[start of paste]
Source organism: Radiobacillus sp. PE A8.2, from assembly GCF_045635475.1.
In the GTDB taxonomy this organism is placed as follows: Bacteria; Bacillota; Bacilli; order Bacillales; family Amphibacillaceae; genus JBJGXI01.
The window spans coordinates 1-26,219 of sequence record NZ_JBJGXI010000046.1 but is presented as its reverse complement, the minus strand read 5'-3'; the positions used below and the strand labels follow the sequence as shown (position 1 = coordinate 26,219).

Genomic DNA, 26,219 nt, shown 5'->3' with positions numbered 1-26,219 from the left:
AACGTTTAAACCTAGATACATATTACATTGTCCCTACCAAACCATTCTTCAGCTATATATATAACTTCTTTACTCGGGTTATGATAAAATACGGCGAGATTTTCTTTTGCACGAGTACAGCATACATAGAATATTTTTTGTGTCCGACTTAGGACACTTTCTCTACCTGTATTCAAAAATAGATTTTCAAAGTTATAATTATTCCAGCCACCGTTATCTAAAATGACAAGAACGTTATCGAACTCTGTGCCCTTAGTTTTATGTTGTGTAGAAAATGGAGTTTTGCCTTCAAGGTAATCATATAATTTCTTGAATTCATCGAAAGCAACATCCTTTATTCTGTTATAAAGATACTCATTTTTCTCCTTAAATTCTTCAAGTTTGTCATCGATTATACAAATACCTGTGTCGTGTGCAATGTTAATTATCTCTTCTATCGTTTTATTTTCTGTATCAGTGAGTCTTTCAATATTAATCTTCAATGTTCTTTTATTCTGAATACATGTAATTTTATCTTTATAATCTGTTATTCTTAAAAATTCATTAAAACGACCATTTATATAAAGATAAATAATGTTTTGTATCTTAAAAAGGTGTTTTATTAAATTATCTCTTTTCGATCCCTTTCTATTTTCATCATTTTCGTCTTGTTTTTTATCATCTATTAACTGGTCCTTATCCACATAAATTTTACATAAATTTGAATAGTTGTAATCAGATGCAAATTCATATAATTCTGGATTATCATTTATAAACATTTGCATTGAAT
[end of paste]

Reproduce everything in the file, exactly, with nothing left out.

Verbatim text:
Source organism: Radiobacillus sp. PE A8.2, from assembly GCF_045635475.1.
In the GTDB taxonomy this organism is placed as follows: Bacteria; Bacillota; Bacilli; order Bacillales; family Amphibacillaceae; genus JBJGXI01.
The window spans coordinates 1-26,219 of sequence record NZ_JBJGXI010000046.1 but is presented as its reverse complement, the minus strand read 5'-3'; the positions used below and the strand labels follow the sequence as shown (position 1 = coordinate 26,219).

Genomic DNA, 26,219 nt, shown 5'->3' with positions numbered 1-26,219 from the left:
AACGTTTAAACCTAGATACATATTACATTGTCCCTACCAAACCATTCTTCAGCTATATATATAACTTCTTTACTCGGGTTATGATAAAATACGGCGAGATTTTCTTTTGCACGAGTACAGCATACATAGAATATTTTTTGTGTCCGACTTAGGACACTTTCTCTACCTGTATTCAAAAATAGATTTTCAAAGTTATAATTATTCCAGCCACCGTTATCTAAAATGACAAGAACGTTATCGAACTCTGTGCCCTTAGTTTTATGTTGTGTAGAAAATGGAGTTTTGCCTTCAAGGTAATCATATAATTTCTTGAATTCATCGAAAGCAACATCCTTTATTCTGTTATAAAGATACTCATTTTTCTCCTTAAATTCTTCAAGTTTGTCATCGATTATACAAATACCTGTGTCGTGTGCAATGTTAATTATCTCTTCTATCGTTTTATTTTCTGTATCAGTGAGTCTTTCAATATTAATCTTCAATGTTCTTTTATTCTGAATACATGTAATTTTATCTTTATAATCTGTTATTCTTAAAAATTCATTAAAACGACCATTTATATAAAGATAAATAATGTTTTGTATCTTAAAAAGGTGTTTTATTAAATTATCTCTTTTCGATCCCTTTCTATTTTCATCATTTTCGTCTTGTTTTTTATCATCTATTAACTGGTCCTTATCCACATAAATTTTACATAAATTTGAATAGTTGTAATCAGATGCAAATTCATATAATTCTGGATTATCATTTATAAACATTTGCATTGAAT